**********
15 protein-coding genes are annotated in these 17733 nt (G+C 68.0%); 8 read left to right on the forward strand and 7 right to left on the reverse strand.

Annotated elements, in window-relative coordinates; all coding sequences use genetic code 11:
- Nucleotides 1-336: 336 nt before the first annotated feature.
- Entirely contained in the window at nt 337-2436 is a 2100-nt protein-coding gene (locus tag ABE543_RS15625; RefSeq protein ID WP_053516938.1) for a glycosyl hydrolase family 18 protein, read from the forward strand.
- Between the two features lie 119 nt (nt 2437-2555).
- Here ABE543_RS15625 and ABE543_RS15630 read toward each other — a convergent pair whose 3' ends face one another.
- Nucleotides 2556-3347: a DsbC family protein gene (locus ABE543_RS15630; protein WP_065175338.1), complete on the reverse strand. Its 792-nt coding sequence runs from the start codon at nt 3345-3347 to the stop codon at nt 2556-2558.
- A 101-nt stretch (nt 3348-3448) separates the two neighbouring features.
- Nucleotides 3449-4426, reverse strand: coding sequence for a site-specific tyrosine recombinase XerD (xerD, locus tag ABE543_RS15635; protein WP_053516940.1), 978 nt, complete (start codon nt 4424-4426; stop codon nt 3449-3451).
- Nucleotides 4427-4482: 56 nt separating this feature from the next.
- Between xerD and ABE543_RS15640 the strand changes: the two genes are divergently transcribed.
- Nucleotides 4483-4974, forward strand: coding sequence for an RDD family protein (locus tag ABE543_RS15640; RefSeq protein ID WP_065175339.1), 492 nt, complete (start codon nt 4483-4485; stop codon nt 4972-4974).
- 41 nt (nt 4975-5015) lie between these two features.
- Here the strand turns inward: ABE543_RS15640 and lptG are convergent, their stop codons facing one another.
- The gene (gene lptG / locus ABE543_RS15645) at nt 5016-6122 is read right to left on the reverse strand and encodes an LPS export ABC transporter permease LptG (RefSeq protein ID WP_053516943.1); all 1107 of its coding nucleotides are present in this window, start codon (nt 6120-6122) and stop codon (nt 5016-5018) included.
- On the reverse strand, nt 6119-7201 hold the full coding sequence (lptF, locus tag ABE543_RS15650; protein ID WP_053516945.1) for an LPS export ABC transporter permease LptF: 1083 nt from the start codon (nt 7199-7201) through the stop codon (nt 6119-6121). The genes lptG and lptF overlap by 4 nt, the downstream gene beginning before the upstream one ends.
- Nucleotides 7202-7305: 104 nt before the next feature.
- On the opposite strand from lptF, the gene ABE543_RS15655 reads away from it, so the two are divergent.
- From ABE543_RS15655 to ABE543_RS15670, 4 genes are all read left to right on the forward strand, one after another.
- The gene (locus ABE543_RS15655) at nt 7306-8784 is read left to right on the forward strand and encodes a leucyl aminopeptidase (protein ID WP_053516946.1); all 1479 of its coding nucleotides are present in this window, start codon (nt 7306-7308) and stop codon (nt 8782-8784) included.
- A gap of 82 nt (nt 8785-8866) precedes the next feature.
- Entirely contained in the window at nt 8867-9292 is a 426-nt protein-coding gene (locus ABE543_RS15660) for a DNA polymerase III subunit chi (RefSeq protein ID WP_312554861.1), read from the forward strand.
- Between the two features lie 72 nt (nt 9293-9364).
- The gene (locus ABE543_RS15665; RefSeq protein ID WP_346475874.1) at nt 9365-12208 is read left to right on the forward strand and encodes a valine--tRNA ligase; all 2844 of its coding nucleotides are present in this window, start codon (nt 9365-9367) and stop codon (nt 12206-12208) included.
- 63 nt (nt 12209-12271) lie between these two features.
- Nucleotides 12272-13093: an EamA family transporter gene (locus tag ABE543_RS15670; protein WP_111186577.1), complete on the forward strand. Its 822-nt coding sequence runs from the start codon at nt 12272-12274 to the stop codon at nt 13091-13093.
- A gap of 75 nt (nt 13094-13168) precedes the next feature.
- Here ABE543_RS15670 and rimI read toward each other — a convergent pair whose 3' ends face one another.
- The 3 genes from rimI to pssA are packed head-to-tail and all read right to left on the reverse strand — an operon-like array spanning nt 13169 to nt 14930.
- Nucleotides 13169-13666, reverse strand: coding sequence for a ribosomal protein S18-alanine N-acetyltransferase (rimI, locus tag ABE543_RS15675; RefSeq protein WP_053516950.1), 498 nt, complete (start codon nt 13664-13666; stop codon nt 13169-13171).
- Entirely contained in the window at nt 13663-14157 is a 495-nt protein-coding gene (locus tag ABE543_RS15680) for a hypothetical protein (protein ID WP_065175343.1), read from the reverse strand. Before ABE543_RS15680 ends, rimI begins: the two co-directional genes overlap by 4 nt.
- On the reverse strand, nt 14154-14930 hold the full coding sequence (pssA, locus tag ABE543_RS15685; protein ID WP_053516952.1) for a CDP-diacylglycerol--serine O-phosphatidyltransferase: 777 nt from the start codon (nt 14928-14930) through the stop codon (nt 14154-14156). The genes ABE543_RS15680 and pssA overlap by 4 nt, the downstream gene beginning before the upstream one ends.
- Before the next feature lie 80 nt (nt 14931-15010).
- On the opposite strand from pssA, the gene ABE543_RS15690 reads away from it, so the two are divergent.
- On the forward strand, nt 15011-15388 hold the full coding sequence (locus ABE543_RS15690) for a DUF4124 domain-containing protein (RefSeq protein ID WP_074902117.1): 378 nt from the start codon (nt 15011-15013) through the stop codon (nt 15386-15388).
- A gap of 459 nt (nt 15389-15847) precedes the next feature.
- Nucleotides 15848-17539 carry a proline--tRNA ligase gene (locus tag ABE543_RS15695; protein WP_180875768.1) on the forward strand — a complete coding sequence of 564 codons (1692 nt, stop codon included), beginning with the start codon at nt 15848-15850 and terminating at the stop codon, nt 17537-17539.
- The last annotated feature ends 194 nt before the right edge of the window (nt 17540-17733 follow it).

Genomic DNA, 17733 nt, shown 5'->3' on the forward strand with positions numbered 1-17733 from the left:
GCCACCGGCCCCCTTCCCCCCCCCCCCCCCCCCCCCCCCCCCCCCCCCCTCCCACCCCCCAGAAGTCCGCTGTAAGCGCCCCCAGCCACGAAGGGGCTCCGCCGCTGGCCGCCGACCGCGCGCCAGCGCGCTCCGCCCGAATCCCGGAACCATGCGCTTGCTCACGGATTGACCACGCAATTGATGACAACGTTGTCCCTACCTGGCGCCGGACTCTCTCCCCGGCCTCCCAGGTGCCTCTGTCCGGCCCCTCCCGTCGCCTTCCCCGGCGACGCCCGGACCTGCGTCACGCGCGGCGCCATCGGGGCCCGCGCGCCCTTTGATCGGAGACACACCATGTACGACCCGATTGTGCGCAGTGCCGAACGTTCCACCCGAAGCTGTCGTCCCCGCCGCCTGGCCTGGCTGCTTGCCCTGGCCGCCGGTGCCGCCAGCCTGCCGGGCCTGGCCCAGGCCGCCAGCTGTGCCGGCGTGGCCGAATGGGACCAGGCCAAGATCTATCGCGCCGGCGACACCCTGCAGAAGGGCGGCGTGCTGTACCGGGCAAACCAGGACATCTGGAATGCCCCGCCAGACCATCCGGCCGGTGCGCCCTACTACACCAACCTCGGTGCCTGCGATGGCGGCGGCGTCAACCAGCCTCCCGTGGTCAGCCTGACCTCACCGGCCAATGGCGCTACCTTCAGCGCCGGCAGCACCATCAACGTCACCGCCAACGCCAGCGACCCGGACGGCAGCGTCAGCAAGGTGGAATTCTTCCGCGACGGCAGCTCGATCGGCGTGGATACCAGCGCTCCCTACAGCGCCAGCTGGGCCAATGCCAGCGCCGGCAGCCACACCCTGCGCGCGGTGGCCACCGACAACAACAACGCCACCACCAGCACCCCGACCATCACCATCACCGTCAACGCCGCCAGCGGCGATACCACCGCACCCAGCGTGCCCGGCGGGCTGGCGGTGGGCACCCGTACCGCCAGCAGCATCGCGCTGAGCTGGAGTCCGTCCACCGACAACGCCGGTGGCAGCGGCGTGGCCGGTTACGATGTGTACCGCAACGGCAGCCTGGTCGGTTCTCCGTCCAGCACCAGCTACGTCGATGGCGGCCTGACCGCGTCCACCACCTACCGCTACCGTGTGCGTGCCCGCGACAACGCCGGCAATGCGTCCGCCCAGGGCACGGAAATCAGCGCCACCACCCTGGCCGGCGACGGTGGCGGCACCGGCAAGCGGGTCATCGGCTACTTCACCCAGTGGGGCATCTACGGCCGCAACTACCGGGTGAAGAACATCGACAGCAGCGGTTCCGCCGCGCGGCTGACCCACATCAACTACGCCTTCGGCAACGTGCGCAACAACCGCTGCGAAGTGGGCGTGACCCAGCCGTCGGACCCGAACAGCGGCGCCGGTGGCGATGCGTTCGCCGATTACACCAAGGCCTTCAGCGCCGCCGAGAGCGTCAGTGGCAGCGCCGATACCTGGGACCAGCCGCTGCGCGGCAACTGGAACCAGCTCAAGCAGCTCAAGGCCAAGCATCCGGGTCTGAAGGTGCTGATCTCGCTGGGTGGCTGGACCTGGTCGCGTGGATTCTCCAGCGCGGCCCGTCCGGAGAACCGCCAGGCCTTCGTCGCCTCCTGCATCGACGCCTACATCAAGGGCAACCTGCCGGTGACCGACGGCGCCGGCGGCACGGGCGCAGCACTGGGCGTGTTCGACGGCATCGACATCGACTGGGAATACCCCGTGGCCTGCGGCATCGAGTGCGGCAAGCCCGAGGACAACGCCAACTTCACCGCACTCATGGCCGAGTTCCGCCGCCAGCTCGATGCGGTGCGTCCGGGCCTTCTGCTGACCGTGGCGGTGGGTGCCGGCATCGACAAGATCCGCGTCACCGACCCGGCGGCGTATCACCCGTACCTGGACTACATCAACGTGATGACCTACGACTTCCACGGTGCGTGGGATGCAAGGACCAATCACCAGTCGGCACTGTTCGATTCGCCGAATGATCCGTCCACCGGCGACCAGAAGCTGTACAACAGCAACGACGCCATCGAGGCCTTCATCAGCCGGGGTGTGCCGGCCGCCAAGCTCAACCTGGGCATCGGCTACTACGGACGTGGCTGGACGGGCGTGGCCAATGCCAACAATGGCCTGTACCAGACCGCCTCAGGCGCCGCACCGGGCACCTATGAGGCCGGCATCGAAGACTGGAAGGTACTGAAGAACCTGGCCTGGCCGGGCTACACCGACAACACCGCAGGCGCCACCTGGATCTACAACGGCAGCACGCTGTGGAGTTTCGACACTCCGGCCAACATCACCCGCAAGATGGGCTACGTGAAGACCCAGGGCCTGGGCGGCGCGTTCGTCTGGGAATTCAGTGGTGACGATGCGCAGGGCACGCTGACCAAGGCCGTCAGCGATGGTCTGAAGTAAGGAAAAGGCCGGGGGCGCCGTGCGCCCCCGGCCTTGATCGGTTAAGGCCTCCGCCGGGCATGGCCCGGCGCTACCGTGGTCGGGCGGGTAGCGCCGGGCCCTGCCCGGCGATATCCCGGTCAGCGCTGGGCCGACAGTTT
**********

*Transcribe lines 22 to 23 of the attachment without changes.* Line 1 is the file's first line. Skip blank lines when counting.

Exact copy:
- Entirely contained in the window at nt 8867-9292 is a 426-nt protein-coding gene (locus ABE543_RS15660) for a DNA polymerase III subunit chi (RefSeq protein ID WP_312554861.1), read from the forward strand.
- Between the two features lie 72 nt (nt 9293-9364).